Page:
Charles J. Stivale
Between the English-department, presumably textually oriented cultural studies and the more socially driven, politically inspired cultural studies to which scholars in Communications and some literary approaches adhere, there seemed (and still seems) to remain considerable disdain and deep suspicion.
Theatre, Society and the Nation: Staging American Identities. By S. E. Wilmer. (Kimberly M. Jew)
Through the process of “staging themselves” for audiences, in both traditional and non-traditional theatrical formats, American social groups have created empowering self-definitions that reveal the turbulent method through which American identities are formed.
Claire d’Albe. By Sophie Cottin. Translated by Margaret Cohen. (Matthew Russell)
According to Cohen, Claire d’Albe, written in the wake of the French Revolution, exposes the limits of aristocratic sentimentalism in a world that is increasingly saturated with elements of modernity, industry, and capitalism.
Above Time: Emerson’s and Thoreau’s Temporal Revolutions. By James R. Guthrie. (Angela Sorby)
For both Emerson and Thoreau, time was no longer coterminal with human history; instead, it was emerging as vast, secular, directionless, and cyclical.
Desiring the Dead: Necrophilia and Nineteenth-Century French Literature. By Lisa Downing. (Jason J. Hartford)
Close readings of Baudelaire and Rachilde are proposed as case studies of necrophiliac interest, as a means of demonstrating how erotic treatments of death and the dead appeared across genres, shaping both high and popular literature.
Modernism and the Ideology of History: Literature, Politics, and the Past. By Louise Blakeney Williams. (David E. Magill)
Our understandings of modernism have blossomed over the past few years due in no small part to the rise of the Modernist Studies Association and the concurrent explosion of interdisciplinary cultural studies of modernism.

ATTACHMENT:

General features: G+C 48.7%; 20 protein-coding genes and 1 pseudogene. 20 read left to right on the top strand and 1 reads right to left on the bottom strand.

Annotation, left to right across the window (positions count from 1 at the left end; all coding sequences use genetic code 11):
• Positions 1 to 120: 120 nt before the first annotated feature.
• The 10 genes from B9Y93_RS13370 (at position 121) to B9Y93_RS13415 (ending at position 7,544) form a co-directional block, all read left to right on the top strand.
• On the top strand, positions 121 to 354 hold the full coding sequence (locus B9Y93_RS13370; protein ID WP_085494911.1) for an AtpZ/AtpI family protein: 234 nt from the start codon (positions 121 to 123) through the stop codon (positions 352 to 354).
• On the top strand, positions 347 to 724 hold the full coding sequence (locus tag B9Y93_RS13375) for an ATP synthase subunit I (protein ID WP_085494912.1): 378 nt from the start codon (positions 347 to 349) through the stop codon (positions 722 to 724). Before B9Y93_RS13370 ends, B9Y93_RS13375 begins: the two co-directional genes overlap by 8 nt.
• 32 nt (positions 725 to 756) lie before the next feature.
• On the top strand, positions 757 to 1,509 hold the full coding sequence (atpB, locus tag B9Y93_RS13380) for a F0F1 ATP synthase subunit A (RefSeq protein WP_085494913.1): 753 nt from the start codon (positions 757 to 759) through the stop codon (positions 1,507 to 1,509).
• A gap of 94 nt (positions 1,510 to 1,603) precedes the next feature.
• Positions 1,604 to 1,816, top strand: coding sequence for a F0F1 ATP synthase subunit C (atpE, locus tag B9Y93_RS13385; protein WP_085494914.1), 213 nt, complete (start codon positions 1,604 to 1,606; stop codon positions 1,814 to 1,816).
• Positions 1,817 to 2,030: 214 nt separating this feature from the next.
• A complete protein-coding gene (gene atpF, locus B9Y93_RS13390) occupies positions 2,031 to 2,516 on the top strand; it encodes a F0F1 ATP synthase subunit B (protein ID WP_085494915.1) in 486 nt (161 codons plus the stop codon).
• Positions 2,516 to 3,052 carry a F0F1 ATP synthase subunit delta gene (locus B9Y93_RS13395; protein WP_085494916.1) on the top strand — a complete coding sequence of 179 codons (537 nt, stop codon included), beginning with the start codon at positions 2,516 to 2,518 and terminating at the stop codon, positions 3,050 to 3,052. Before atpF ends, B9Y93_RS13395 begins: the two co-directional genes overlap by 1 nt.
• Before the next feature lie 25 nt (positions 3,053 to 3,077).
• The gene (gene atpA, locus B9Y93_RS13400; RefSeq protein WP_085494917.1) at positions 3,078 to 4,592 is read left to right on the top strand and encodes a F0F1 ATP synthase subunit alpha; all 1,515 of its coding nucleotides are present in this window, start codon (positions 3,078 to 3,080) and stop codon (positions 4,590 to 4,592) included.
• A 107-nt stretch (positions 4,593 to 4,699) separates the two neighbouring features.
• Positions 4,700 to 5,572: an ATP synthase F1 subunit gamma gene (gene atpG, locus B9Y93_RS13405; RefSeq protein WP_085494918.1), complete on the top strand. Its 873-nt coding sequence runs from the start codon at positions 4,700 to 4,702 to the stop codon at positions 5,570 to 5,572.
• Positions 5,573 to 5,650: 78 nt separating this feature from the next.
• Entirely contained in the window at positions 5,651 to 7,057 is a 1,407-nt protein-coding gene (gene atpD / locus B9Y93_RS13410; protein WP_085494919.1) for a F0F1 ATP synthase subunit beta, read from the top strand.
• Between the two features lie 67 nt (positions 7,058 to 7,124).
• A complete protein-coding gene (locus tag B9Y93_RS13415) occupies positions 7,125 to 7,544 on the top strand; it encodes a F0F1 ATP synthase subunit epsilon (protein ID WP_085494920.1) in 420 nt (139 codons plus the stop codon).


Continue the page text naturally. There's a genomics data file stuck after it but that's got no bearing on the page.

Kafka’s Travels: Exoticism, Colonialism, and the Traffic of Writing. By John Zilcosky. (Ben Hutchinson)
Few writers are so indelibly associated with one single place as Kafka is with Prague: the city is synonymous with his enigmatic smile, the Czech counterpart to the Parisian Mona Lisa.
Narrating Knowledge in Flannery O’Connor’s Fiction. By Donald E. Hardy. (Susan Rochette-Crawley)
Dr. Hardy’s interest lies in the role that “knowledge” (as best her characters can achieve it and as thoroughly as her readers can grasp it) plays in the eschatological dramas of O’Connor’s stories. Additionally, Dr. Hardy’s findings are the result of his work with TEXTANT, a computer program that he himself created and copyrighted.
Teaching German in Twentieth-Century America. Edited by David Benseler, Craig W. Nickisch, and Cora Lee Nollendorfs. (Rachel Ritterbusch)
This collection of eighteen essays is aimed at those who teach German at the college or university level: in a time when the future of the discipline no longer seems secure, when enrollments are falling and German departments have been targeted for downsizing or even elimination, Germanists should examine the past and learn from it.
Literature and Music. Edited by Michael J. Meyer. (Kenneth Womack)
Many scholars speak movingly about the significance of interdisciplinary literary study. To its great credit, Literature and Music more than talks the talk—it walks the proverbial walk.